Estate agents the world over will recall occasions in a declining or static market when a seller refused an offer from a reasonable buyer only to see the value of their property fall further over time, leaving them worse off than ever. In these situations sellers need to take into account the ultimate aim – the move.

In this immediate post-Brexit period it is perhaps too soon to determine exactly where the market is heading. But across the country in all but the hottest locations prices have steadied and in some cases declined.

This is a time for caution not for alarm and certainly not a time for digging one’s heels in over price. The smarter move is to understand that what one may lose on the swings one may gain on the roundabouts. That is, a negotiated sale brings the freedom to negotiate a great purchase, always bearing in mind that the ultimate goal is a life or lifestyle move to somewhere else.

Flexibility and pragmatism make the best selling strategy in this confusing market where there is a great deal of ambiguity. There is low supply but this doesn’t necessarily mean high demand. Interest rates are low but so to a degree is confidence. Also, buy-to-let investors and second home buyers have suffered a setback through rising stamp duty. So if your aim is leaving your home – Hexit – negotiation is the name of the game and, like the UK’s exit negotiations with the EU, there will be plenty of strong argument and posturing but in the end there will be a deal. It’s in everyone’s best interest.

Friday, 24 June 2016

Brexit Special

Arlington & Hall looks at how the referendum result could affect the UK property market.

Well now we know. Britain is leaving the European Union.  All the scaremongering is over and we will learn in the coming years which of the two sides was right after all.

But what will this decision mean for the property market in the UK?  In the short term perhaps not so much as one might imagine.  Those people who put off a house move until after the referendum will in time trickle into the market, driven in the most part by need.  But it might not actually be the referendum which will turn out to have had the greatest effect on the property market this year.  The real game changer might be tax - the extra stamp duty on second homes and buy-to-let properties, and the new tax burden for foreign buyers.

These Treasury measures are profound and have the potential to shift opinion and practice - if they haven't already done so.  It is hard to pinpoint exactly when the UK property market became so driven by overseas investors - many of whom may never set foot in the properties they own - and domestic buy-to-let investors benefiting from low interest rates and rising property values.

But now however there appears to be a slight move away from an investment led property market to one more driven by buyers needing affordable homes for themselves and their families.

We seem to be in a particular period of opinion change in the property market right now.  Tastes are different.  The growing numbers of retirees want youthful urban living with all the convenience it can bring.  New building materials bring cost savings and help the environment so there is an increasing demand for homes made from these materials and fitted with labour-saving technology.  Younger buyers are in general more reluctant to renovate houses than their parents were at the same age, wanting instead ready-to-move-into properties which give them more time to pursue their careers and leisure interests.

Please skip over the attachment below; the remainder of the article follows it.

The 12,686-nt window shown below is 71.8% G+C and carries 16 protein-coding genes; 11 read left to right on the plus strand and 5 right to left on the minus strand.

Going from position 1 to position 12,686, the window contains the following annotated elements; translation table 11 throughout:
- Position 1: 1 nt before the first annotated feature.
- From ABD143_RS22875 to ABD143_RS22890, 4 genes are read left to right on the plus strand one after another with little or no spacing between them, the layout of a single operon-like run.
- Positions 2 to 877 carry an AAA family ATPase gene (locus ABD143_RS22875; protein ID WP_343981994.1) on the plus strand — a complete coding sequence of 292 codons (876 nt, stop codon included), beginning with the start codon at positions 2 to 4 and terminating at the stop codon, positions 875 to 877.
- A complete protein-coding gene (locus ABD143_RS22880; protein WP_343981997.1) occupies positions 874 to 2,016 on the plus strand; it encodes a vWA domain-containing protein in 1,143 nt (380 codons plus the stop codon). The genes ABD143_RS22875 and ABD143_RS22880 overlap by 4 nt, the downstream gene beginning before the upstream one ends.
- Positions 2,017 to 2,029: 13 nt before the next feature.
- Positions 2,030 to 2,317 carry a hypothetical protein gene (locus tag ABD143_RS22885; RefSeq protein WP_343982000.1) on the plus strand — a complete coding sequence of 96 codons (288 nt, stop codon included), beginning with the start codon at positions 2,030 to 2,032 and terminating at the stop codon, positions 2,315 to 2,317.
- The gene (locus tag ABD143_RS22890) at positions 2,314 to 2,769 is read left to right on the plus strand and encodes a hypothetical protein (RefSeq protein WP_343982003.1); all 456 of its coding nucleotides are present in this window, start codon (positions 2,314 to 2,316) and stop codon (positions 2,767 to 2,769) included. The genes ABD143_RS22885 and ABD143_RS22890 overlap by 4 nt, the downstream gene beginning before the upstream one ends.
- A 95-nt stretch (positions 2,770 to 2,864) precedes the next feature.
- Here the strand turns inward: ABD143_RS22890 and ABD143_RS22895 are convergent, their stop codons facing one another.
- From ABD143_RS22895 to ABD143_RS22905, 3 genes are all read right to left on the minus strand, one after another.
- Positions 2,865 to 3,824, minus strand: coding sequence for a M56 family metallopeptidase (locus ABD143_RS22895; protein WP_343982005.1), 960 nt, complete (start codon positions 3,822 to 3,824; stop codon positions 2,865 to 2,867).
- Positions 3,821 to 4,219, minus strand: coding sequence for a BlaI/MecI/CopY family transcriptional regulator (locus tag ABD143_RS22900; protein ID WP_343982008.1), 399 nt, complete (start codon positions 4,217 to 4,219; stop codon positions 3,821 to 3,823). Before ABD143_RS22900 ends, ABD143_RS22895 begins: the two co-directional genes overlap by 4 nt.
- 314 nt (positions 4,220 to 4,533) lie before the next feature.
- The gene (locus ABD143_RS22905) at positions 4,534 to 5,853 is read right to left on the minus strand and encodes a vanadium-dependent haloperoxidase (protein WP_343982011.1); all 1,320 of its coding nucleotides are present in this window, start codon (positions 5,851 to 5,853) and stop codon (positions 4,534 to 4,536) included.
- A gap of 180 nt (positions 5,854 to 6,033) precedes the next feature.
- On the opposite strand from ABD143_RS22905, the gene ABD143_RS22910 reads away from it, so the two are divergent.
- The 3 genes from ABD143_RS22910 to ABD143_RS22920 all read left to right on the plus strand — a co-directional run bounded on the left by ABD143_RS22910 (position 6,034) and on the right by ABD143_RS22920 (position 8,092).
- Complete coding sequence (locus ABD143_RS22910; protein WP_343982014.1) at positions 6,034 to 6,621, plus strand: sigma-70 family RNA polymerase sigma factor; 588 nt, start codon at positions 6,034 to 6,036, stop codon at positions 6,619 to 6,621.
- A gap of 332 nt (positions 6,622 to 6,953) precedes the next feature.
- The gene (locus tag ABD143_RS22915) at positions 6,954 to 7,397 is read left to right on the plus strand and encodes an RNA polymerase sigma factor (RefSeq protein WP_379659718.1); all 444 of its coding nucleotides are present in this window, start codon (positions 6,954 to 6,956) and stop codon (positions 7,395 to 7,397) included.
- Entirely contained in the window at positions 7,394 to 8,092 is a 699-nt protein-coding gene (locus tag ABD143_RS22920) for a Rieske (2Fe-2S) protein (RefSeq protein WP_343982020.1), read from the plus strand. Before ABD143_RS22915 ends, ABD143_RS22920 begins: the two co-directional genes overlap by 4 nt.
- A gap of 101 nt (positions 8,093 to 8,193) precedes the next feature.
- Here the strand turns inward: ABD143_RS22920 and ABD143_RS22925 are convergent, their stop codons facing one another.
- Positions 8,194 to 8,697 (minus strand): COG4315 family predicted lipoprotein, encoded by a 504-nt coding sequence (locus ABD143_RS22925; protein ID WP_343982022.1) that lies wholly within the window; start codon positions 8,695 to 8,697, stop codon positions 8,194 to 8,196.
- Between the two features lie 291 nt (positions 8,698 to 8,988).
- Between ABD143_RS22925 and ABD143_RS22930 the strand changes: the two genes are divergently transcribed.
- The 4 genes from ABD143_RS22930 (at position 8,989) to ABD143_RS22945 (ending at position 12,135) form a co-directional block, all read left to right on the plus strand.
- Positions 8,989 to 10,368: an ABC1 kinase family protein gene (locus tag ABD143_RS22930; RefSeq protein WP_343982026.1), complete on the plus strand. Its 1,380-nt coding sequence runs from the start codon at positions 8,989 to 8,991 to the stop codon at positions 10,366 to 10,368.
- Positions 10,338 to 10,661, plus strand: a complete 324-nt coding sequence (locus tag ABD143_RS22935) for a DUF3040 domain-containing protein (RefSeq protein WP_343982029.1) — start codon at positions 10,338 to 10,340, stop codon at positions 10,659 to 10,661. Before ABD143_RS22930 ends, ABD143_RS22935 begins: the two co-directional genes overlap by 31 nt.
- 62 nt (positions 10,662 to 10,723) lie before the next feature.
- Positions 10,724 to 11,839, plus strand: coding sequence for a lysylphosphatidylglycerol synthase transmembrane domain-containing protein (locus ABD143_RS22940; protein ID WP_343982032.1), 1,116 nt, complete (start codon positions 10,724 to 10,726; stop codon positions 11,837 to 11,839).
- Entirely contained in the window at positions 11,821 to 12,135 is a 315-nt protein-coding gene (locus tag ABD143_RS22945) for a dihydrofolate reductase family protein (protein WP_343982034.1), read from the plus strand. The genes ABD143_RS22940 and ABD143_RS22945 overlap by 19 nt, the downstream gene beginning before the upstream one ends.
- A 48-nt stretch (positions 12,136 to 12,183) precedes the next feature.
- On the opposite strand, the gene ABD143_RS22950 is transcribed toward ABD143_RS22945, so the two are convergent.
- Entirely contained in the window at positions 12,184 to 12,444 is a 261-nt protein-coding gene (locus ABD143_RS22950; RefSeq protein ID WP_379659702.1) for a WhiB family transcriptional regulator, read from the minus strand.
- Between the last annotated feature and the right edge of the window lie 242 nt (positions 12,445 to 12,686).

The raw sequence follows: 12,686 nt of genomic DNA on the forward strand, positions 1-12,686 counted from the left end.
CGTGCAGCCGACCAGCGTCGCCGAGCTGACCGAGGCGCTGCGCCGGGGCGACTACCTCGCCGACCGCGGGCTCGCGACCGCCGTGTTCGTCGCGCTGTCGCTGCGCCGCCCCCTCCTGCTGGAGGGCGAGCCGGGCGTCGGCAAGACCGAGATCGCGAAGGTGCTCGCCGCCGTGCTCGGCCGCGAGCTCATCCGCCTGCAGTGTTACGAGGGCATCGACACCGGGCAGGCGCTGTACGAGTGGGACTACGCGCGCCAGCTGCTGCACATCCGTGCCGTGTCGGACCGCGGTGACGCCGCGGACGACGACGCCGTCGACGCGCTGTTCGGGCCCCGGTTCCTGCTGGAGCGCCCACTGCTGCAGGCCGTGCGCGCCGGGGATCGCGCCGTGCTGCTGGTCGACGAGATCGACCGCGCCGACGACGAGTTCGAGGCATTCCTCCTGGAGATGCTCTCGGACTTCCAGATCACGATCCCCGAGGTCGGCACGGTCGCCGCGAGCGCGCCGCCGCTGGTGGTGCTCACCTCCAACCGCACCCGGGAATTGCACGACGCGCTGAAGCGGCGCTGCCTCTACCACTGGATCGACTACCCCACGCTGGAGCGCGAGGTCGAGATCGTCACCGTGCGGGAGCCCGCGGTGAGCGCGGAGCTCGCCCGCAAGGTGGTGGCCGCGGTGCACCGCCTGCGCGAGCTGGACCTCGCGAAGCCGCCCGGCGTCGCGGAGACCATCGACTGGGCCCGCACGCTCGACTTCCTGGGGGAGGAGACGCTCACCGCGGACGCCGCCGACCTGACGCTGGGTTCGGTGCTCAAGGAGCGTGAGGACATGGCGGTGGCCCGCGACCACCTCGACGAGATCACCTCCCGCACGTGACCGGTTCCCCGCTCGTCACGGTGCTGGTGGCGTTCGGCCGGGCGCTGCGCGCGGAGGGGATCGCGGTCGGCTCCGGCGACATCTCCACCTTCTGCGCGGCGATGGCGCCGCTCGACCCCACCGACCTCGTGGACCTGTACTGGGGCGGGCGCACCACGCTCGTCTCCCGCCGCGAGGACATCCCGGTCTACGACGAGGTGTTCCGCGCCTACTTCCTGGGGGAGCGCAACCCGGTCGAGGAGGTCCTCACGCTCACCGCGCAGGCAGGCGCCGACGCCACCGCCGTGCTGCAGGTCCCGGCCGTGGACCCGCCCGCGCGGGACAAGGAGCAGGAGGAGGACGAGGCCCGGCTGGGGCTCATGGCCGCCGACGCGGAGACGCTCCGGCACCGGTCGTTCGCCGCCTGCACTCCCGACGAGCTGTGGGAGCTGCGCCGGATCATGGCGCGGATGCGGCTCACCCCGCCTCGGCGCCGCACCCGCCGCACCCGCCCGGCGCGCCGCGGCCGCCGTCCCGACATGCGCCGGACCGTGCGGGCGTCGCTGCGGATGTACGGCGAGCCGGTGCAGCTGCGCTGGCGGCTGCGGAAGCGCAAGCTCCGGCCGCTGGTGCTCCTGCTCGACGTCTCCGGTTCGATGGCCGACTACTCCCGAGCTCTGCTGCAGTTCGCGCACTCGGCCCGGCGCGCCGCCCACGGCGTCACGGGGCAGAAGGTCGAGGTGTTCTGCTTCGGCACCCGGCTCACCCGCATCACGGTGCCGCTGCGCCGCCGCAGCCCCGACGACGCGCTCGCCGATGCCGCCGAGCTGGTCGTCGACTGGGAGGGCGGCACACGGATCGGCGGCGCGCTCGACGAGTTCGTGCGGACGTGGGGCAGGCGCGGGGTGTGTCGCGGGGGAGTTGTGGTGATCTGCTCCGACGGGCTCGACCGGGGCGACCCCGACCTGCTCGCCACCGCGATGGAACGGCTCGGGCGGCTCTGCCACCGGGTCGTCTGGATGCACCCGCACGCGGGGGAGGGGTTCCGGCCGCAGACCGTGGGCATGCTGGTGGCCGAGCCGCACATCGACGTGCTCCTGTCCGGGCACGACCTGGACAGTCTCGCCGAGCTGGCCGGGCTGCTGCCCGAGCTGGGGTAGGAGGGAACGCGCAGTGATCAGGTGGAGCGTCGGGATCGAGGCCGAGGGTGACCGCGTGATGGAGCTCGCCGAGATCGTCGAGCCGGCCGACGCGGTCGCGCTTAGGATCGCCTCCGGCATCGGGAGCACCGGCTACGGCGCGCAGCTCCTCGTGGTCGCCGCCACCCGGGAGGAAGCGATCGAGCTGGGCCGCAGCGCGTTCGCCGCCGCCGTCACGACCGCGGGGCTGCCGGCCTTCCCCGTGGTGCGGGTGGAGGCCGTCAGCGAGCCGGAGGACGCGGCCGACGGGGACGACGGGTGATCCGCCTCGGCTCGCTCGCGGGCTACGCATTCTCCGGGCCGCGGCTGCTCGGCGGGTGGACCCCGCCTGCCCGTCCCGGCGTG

Of course our economy is the prime driver of the property market. But all things being equal we may come to see that the European question was not quite so influential on housing in the UK as buyers' desire to buy, builders' desire to build, lenders' desire to lend and - ultimately - politicians', planners' and the public's desire to make available suitable land.  In or out of the EU those desires have always had less to do with Brussels and more to do with us.

Wednesday, 1 June 2016

This Blessed Plot

Arlington & Hall finds evidence that not a great deal has changed in four hundred years when it comes to property investment.

William Shakespeare, who died 400 years ago last month, knew a thing or two about plots. And not just plots for his plays; he also developed an eye for plots of land and the buildings on them.

Part of Shakespeare’s genius was powerfully and colourfully exploring human nature in all its brutal, funny, frail, tragic and complicated guises. Over the centuries human nature hasn’t changed much so it is easy to imagine that the bard would have handled his property affairs today as he did four centuries ago. Shakespeare, it seems, not only had a way with words but a talent for investing in bricks and mortar.

In this he demonstrated a true understanding of the art of property. For instance he understood about investing in areas he knew well: his birthplace, Stratford upon Avon, and his workplace, London, where he invested in up-and-coming areas such as Bishopsgate, Blackfriars, Southwark, and what we know now as the Barbican.